wow that was some teal deer

asdkfjsghdhgh “Ms. Estep” SO FORMAL.  Hello!

If you intend to be my competition, you certainly won’t get a single shred of help from me, so GO HOME.  

… Just kidding.

(and I’m sorry to disregard the first part of your question, but my education is largely irrelevant. I just went to a state school because it was cheapest, and because I needed a PLAN B if my PLAN A of working in comics never panned out.  In most-if-not-all of the areas of illustration and design I am currently employed, I am self-taught.  I can talk more about that another time if people are actually interested.)

To answer the rest of your question, I would have to start by saying that the only real difference between an amateur and a professional is that a professional gets paid.  So really, all you’ve got to do is monetize whatever it is that you do.  Some people are absolute masters at selling their art and design services online… but I’m not one of them, so I’ll talk about something else.

To really support yourself as a freelance artist/designer, you have to have clients.  People who trust you and the quality of your work enough to keep coming back to give you more to do.  It hasn’t been an easy thing for me to build up the base of clients that I have, and it hasn’t been a speedy process, either.  It’s taken me years….but let me tell you what I do.


1.) First, I make sure I have some sort of small, printed portfolio to leave behind with all the artists/editors/publishers/people that I talk to.  (and this might be a no-brainer, but make certain it’s a GOOD portfolio.) Some small example of the kind of work I do to fold and staple into a booklet, and shtup into a baggie with my business card or whatever else a potential client might need to get ahold of me.

Here’s six portfolios/minicomics that have I have used as leave-behinds, and have all helped me get work in some way or another over the years:

And here’s the interiors. (They are all sequential samples except for one, which is strictly an illustration portfolio):

I also might mention that I have extras of many of these… and while I can’t just give them away, I’d be willing to sell them.  If you’re interested, ping me at joanna [dot] estep [at]

2.) Then, I go to a comic convention (because I work in comics, so I assume that’s what we’re talking about).  Sometimes I have a table, sometimes I don’t, but I ALWAYS make sure to get a program booklet, and go through and highlight the table locations of aaaaall the publishers and other folks who I feel it would be good to meet with.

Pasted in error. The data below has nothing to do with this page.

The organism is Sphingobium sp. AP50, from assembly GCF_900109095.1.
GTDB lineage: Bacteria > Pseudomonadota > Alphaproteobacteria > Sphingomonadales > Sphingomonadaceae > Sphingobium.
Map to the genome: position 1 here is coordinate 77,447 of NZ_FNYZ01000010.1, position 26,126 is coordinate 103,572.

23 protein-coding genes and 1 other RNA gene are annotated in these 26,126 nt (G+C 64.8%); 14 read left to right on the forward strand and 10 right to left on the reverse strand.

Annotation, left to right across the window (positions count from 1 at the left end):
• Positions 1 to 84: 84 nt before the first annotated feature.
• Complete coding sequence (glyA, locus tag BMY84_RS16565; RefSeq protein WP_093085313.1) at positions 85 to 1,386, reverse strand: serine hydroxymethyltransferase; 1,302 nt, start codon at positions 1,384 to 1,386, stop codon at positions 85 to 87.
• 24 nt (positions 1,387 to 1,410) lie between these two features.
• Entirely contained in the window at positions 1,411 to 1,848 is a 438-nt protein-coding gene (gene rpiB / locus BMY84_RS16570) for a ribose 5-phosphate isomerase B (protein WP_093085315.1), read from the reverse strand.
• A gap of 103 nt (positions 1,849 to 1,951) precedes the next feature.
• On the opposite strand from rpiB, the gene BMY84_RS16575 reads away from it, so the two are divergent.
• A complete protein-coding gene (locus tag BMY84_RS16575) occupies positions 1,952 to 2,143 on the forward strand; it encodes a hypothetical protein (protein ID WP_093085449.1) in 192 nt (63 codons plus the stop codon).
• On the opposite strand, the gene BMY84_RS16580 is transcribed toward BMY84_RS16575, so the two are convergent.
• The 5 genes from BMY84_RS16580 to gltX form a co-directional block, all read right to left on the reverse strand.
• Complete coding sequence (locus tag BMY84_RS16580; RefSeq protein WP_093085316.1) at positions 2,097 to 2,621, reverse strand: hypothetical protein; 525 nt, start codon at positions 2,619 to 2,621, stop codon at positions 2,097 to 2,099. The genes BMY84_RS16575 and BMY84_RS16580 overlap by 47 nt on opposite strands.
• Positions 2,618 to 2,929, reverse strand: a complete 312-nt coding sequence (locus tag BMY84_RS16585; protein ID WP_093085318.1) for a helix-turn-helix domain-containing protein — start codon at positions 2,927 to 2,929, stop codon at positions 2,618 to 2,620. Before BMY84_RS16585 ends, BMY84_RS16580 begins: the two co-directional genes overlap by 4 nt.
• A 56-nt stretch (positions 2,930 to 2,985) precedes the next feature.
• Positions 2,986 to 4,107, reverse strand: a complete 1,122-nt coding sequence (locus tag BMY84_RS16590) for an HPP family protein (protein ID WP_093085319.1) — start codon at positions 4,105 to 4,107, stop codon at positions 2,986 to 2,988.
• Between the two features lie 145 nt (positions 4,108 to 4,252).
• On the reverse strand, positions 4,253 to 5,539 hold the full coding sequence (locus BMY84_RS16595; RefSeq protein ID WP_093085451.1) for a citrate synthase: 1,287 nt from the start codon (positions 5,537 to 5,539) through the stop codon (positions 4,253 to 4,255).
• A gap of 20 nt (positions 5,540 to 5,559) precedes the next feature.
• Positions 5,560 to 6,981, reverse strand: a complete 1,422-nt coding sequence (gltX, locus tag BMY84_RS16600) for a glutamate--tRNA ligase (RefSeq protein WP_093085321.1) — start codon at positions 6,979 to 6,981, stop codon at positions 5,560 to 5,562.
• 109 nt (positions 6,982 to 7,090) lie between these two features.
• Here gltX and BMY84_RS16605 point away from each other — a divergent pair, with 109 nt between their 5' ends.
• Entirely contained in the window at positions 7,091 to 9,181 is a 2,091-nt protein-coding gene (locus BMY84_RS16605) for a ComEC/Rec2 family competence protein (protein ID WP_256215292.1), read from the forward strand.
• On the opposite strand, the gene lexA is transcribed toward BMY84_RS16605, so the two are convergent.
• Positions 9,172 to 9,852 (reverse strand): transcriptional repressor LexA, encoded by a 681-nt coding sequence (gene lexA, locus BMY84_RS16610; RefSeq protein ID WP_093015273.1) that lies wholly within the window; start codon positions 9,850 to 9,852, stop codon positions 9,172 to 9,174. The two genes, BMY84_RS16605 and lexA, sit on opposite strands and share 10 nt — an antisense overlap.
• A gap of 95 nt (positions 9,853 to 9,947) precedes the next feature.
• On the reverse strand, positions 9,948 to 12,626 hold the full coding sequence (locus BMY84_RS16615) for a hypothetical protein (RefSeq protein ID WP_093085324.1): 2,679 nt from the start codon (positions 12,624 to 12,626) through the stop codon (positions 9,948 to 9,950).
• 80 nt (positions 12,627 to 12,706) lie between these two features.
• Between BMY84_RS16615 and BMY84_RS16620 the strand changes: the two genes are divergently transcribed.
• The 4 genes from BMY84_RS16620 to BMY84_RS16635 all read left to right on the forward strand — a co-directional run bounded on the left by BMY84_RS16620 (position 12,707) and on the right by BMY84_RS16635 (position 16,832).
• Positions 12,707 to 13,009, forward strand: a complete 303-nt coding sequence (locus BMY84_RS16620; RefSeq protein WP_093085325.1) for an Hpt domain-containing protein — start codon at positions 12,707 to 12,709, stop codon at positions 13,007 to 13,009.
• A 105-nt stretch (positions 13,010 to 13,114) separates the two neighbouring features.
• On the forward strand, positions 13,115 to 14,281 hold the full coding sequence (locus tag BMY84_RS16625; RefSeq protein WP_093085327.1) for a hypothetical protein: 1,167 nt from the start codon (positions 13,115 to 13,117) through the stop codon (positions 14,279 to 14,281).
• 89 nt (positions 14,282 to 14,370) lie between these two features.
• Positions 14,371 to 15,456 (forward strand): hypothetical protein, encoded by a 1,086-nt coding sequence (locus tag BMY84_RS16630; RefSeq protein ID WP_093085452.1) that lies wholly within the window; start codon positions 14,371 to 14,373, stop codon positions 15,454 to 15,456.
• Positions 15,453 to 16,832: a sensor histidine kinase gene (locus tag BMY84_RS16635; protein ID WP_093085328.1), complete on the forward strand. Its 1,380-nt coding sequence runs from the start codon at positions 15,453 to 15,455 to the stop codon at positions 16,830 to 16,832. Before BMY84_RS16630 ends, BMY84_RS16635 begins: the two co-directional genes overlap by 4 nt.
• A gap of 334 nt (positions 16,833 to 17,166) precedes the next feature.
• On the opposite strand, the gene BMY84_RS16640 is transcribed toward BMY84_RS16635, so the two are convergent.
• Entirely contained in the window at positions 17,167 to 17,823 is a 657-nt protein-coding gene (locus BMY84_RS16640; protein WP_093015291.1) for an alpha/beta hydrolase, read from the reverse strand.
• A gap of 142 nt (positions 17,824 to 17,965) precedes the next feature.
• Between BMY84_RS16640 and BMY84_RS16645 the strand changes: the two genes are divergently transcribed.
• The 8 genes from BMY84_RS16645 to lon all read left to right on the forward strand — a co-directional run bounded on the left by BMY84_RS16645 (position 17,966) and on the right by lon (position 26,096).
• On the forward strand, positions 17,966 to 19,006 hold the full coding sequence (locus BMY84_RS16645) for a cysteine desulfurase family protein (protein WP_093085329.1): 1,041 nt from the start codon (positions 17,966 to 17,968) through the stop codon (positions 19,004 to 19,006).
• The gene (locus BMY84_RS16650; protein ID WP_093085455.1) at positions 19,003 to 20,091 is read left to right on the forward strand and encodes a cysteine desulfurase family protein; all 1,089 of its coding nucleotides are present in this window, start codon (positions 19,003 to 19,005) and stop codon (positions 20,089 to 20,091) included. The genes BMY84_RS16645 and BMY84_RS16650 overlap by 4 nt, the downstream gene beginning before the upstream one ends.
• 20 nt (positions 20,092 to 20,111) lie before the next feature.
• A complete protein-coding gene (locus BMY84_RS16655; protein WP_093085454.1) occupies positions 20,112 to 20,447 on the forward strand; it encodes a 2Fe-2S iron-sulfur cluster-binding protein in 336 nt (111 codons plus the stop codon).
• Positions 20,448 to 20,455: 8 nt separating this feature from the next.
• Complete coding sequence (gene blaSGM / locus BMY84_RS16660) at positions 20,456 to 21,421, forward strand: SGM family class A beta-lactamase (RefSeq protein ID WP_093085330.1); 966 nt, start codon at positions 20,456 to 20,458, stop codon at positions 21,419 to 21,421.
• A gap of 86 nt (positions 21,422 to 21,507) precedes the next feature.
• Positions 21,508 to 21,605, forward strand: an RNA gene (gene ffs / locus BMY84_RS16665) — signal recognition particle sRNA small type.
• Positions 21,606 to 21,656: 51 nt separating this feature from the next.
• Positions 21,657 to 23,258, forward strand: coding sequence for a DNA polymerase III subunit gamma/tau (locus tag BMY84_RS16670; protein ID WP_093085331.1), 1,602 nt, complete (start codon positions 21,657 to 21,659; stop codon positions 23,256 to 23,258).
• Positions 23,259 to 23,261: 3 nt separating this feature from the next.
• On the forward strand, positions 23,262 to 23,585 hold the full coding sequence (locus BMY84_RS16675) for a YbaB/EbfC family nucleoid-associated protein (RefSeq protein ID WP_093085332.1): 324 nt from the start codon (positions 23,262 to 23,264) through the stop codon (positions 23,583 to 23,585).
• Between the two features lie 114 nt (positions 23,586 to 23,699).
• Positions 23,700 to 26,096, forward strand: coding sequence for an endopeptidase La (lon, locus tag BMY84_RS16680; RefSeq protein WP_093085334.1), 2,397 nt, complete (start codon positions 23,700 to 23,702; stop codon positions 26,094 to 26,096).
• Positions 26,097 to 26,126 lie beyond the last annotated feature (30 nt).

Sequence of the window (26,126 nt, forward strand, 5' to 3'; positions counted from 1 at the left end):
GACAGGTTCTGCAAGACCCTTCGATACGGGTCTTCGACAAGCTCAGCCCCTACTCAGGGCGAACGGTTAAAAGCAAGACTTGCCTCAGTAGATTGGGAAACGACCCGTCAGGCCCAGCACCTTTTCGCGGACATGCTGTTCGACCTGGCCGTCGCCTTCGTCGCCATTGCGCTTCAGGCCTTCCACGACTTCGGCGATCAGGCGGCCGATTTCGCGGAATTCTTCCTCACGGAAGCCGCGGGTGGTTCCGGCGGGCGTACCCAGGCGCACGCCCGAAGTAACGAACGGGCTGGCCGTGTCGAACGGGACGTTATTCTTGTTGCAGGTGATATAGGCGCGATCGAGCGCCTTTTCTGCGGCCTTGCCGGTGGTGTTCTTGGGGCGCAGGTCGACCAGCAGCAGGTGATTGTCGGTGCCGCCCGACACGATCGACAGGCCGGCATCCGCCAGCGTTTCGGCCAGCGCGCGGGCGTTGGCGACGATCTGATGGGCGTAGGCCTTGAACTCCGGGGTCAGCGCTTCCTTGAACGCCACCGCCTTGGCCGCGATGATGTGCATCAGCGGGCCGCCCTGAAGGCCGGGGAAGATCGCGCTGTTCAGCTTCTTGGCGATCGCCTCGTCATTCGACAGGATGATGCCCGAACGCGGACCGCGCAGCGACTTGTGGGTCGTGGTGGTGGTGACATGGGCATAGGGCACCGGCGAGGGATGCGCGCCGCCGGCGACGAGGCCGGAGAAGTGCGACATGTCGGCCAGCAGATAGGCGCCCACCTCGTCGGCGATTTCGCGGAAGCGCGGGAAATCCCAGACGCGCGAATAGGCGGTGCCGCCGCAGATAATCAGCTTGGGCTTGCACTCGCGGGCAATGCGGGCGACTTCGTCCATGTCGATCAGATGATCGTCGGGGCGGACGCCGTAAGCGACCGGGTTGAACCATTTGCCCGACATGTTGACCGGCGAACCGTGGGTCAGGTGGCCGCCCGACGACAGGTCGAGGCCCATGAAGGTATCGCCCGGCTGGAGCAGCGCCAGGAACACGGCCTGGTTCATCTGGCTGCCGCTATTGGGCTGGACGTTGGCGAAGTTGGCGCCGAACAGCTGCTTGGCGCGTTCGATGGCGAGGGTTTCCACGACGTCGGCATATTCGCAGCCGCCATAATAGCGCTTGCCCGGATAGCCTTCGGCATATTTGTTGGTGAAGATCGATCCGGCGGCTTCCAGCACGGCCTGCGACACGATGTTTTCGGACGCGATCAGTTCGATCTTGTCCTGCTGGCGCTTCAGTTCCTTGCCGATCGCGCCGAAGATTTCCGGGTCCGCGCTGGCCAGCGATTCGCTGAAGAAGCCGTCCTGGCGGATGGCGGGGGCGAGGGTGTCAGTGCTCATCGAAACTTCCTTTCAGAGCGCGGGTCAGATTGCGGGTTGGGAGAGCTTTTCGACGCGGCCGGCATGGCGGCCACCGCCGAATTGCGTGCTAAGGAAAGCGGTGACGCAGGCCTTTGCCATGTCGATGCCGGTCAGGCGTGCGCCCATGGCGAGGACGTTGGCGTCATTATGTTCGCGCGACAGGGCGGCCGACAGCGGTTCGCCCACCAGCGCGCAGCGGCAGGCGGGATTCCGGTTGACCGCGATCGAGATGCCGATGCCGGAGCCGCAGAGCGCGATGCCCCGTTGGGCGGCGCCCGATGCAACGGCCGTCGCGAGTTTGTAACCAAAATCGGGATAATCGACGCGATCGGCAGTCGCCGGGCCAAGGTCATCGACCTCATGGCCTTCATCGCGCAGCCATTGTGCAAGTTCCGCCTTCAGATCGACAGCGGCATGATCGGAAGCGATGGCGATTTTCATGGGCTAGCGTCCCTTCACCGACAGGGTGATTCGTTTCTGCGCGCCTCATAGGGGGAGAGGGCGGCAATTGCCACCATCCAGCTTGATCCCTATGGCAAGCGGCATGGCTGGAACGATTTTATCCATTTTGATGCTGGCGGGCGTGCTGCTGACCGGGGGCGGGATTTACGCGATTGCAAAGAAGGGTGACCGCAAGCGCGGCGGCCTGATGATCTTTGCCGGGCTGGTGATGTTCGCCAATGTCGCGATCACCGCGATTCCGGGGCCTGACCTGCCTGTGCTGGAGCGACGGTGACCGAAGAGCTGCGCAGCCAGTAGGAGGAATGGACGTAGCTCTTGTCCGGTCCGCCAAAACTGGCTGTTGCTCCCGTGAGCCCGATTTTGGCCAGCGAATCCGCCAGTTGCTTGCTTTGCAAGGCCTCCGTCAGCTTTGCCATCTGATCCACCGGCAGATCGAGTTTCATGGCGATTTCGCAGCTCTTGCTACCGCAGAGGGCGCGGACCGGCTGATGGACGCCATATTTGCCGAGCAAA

3.) Once I have these first two things done, I AM READY TO SHMOOZE.  (“networking” I believe it’s called.)  It’s best to choose a day when con traffic is less heavy, and to enact your strategic attack from there.  I mostly just approach the publishers’ booth, strike up some sort of conversation, and  leave them my printed comics/portfolios and a firm handshake.  I get a business card from them too, if I can.  With the bigger publishers, I tend to namedrop if it’s convenient.  If I have a friend already working for that particular publishers, I’ll mention them.  And how is it that I have friends working for major publishers, you ask?  …Well, chances are I either met them online, or at a convention.  Artists get tables at conventions, so go talk to them!  I love it when my fans and colleagues come talk to me!

4.) Okay, so you’ve left your portfolio and contact info with a bunch of people who could feasibly hire you.  Are they going to fill your inbox full to bursting? …Not necessarily.  Like I said, this is a process that has taken me years.  (I recall a particularly painful trip where I walked all over NYC in the middle of summer, visited about 30 ad agencies, and blistered my feet worse than they’ve ever been blistered in my entire life.  The only response I ever got from that trip was from an agency who politely told me “thanks for stopping by, but we only hire photographers, not illustrators”.)  So if you don’t get any emails or calls, don’t get discouraged.  And if you do get discouraged, learn to recover. Just lather, rinse, and repeat.

5.) But let’s say you DO get an email or two from someone going, “I’ve got a comic I’d like you to illustrate”.  This is the part where you get to negotiate prices and contracts.  Please, as a personal favor to me, please don’t work without a contract or work order.  If the client doesn’t have one for you, do a little research and write your own to send to them.  You need to have it in writing that this person is legally obligated to pay you for your work.  The ONE TIME I neglected to do this, I got stiffed for $2,600+.  Ouch.

6.) Negotiating prices and page rates is an art of it’s own.  I’m not necessarily great at it, and I have an agent who helps me with that stuff now, but…. if I had to offer any advice, it’s to always quote high when asked what your rates are.  If you quote higher than what a client can pay, they usually respond by telling you what their budget is, and what they can afford.  At this point, you can either accept the maximum they’re willing to pay, or turn down the job.

7.) Last but not least… it doesn’t hurt to be a jack of all trades.  Sometimes I’m hired to pencil/ink, sometimes I’m hired to color, sometimes I’m hired to letter, sometimes I’m even hired to write.  And be daring.  Don’t turn down a lettering job just because you’ve never lettered before.  Are you tired of paying for art school?  Time to let people pay YOU to learn a new skill set, or a new kind of design software.  Learn by doing, and get paid for what you do.



In conclusion, please take everything I say with a grain of salt.  I’m not perfect or all-knowing, I feel penniless a lot of the time, and freelancing is stressful as balls.  I often prefer to have a part-time job to offer me a little security in addition to my freelance work, but I just haven’t been able to find one since moving to Madison.  *shrug*